The National Multifamily Housing Council (NMHC) Research Forum brings together the industry’s top research analysts, data scientists, and industry executives each year to review the most pertinent challenges facing the industry. The event also allows for research and data experts from across the country to build their networks and share solutions with colleagues.
Last month, Berkadia’s research team made the trek to the 2019 NMHC Research Forum in Denver, Colorado. Analysts Linda Muller and Sarah Sifuentes experienced the data-driven event in person and provided a first-hand report, detailing innovative solutions that industry leaders have recommended in response to the biggest issues facing multifamily.
The following are just a few of the major takeaways from one of the most informative and insightful multifamily industry events of the year:
1. Innovation Needed to Offset Rising Costs
The shortage of affordable housing was a main topic of conversation at the NMHC Research Forum, specifically potential solutions for offsetting the growing costs of construction. Accelerating costs have limited the ability of developers to focus on affordable housing, so reducing those costs by way of improved logistics was a key topic of conversation.
Trammell Crow Residential’s Managing Director, Jarvie Worcester, and Niles Bolton Associates’ President, Ray Kimsey, emphasized that many developers are adopting modular construction systems as an effective, time-saving strategy that limits overall costs.
Worcester and Kimsey also noted that more developers are pursuing vertical integration opportunities as a means of improving synergies and bringing down the costs of development. For example, some developers have invested in expanding their in-house labor pools as a means of anticipating labor shortages in select markets. Likewise, more and more developers are acquiring designers and digital specialists to bring more elements of the development process in-house.
2. Suburban Sprawl Won’t Slow
Much conversation at the NMHC Research Forum was made about the shift in multifamily development out of traditional urban cores and into select suburban markets. Issi Romem, Chief Economist at Trulia, presented a comprehensive data analysis on the topic, pointing out how densification has slowed in the country over the past 30 years. At the same time, urban density reaching its limit was recognized as a major force driving pushing construction into the most populated suburban markets.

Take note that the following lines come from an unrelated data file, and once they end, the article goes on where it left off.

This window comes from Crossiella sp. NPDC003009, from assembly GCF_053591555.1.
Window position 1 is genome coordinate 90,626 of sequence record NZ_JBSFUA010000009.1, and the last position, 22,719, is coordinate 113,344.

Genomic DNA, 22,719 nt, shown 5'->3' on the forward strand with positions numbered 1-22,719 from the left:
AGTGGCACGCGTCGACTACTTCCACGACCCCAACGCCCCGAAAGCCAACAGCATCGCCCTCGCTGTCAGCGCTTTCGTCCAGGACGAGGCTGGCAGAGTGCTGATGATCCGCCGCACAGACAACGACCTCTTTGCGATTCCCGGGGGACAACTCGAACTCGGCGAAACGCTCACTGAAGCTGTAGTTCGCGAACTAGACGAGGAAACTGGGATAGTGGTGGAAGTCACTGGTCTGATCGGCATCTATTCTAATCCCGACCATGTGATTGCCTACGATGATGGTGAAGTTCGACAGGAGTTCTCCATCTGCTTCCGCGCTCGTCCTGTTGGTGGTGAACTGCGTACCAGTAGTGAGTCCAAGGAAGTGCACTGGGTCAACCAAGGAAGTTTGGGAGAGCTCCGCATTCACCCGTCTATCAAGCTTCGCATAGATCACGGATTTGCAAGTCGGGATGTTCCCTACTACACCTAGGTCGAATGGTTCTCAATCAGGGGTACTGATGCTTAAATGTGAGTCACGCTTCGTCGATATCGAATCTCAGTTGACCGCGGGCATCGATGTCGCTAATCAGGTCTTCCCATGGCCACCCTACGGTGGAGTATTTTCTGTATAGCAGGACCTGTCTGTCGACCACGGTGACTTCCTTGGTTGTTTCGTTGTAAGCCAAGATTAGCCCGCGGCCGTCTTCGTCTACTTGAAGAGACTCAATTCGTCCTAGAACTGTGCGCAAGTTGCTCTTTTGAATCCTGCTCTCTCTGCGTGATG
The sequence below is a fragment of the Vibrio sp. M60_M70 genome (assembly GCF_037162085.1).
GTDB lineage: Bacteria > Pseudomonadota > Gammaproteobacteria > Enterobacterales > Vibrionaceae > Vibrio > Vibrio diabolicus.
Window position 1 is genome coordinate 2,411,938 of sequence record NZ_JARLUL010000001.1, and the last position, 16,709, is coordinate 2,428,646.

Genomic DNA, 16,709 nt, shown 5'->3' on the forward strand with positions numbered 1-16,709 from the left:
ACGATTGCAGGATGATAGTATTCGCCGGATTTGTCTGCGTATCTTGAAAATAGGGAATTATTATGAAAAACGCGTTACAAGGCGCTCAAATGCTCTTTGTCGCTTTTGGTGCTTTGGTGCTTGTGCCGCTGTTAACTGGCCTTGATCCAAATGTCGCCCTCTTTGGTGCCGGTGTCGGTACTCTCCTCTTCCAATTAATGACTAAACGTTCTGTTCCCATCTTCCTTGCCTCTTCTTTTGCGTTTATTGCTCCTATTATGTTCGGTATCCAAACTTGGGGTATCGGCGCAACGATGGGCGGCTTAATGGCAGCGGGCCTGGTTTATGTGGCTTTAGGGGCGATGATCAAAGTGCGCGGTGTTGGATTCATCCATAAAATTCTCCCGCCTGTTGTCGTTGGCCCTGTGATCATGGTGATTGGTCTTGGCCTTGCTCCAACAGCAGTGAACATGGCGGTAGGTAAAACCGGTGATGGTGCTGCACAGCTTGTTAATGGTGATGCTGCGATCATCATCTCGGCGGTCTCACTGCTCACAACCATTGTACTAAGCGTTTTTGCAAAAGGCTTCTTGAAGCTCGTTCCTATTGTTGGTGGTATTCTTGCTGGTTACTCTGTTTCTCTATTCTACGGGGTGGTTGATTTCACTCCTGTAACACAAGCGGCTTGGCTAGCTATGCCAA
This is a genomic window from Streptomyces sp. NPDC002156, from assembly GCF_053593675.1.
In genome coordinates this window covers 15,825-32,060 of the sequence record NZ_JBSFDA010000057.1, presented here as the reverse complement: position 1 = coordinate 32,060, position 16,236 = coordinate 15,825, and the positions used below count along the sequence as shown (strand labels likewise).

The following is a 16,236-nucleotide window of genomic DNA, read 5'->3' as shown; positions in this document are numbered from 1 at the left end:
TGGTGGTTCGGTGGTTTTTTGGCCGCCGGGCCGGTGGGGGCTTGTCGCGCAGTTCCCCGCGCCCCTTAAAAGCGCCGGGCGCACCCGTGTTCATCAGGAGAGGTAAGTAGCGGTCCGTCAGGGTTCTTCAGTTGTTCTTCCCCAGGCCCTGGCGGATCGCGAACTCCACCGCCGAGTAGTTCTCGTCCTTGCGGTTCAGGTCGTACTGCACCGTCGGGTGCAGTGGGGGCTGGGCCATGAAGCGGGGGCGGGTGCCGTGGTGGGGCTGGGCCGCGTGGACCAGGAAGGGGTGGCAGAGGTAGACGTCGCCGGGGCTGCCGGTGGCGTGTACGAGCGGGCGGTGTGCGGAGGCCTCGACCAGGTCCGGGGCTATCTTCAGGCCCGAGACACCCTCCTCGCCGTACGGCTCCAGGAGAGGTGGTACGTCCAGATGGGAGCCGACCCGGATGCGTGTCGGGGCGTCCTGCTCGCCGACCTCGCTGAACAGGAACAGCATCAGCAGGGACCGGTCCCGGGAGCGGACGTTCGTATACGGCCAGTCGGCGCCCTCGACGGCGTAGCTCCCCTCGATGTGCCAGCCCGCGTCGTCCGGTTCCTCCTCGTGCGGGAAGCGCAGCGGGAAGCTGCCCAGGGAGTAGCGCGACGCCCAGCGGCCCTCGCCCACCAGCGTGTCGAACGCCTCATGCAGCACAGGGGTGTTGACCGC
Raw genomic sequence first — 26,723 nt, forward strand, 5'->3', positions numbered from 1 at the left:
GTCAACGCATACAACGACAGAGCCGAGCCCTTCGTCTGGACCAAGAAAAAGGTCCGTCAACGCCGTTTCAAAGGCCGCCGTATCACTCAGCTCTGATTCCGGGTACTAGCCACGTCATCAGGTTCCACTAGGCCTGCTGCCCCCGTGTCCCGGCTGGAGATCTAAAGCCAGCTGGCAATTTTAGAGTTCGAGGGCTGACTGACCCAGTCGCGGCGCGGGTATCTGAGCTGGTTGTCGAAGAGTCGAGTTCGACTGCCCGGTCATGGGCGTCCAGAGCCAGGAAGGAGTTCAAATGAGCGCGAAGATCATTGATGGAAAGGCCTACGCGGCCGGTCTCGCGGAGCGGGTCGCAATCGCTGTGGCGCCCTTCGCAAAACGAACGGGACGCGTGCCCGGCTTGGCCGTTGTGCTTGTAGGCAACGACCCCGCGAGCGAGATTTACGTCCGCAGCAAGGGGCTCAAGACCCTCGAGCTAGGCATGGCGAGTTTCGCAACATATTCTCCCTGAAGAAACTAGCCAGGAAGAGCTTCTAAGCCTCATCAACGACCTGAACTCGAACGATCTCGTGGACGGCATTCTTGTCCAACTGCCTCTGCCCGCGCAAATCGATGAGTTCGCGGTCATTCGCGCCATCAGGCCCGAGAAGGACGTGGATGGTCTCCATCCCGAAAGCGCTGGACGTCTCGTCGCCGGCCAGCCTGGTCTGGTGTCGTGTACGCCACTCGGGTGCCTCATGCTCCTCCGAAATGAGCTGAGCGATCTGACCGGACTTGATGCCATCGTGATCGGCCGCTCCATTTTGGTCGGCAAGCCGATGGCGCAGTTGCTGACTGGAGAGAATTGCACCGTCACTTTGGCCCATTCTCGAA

The data predicts that construction will continue to be centered more and more around pockets of suburban markets where employers and work-live-play developments can serve as anchors for growing populations, especially young, transient professionals with high incomes. Soon these areas are expected to deal with the same challenge faced by dense urban areas, i.e., the tension between sprawl, affordability, and retaining the history and character of the neighborhood.
3. Rent Control Needs a Rebrand
The topic of rent control was discussed at length during the NMHC Research Forum, in particular how the discourse surrounding rent control has become a barrier for constructive solutions. During a keynote panel featuring NMHC Vice Presidents, Jim Lapides and Caitlin Walter, the pair presented research that revealed just how differently the public perceives the issue compared to members of the industry.
In particular, renters are skeptical of the notion that development translates directly to job growth and housing affordability, assuming the opposite is more likely to be true. The recent rise of evictions has also placed voters at odds with landlords, who are widely blamed for systematic housing affordability issues.
Experts pointed toward innovative and creative affordability strategies, such as the recently piloted Lower Income Voucher Equity (LIVE) Program in Denver, Colorado, as solutions that have the potential to improve the perception of the industry as it searches for long-term solutions to affordability.
The LIVE Program partners employers and developers to make market-rate units available to workers. These units are subsidized by employers who leverage the available housing as a recruiting and retention tool.
– Remy Albillar, Research Analyst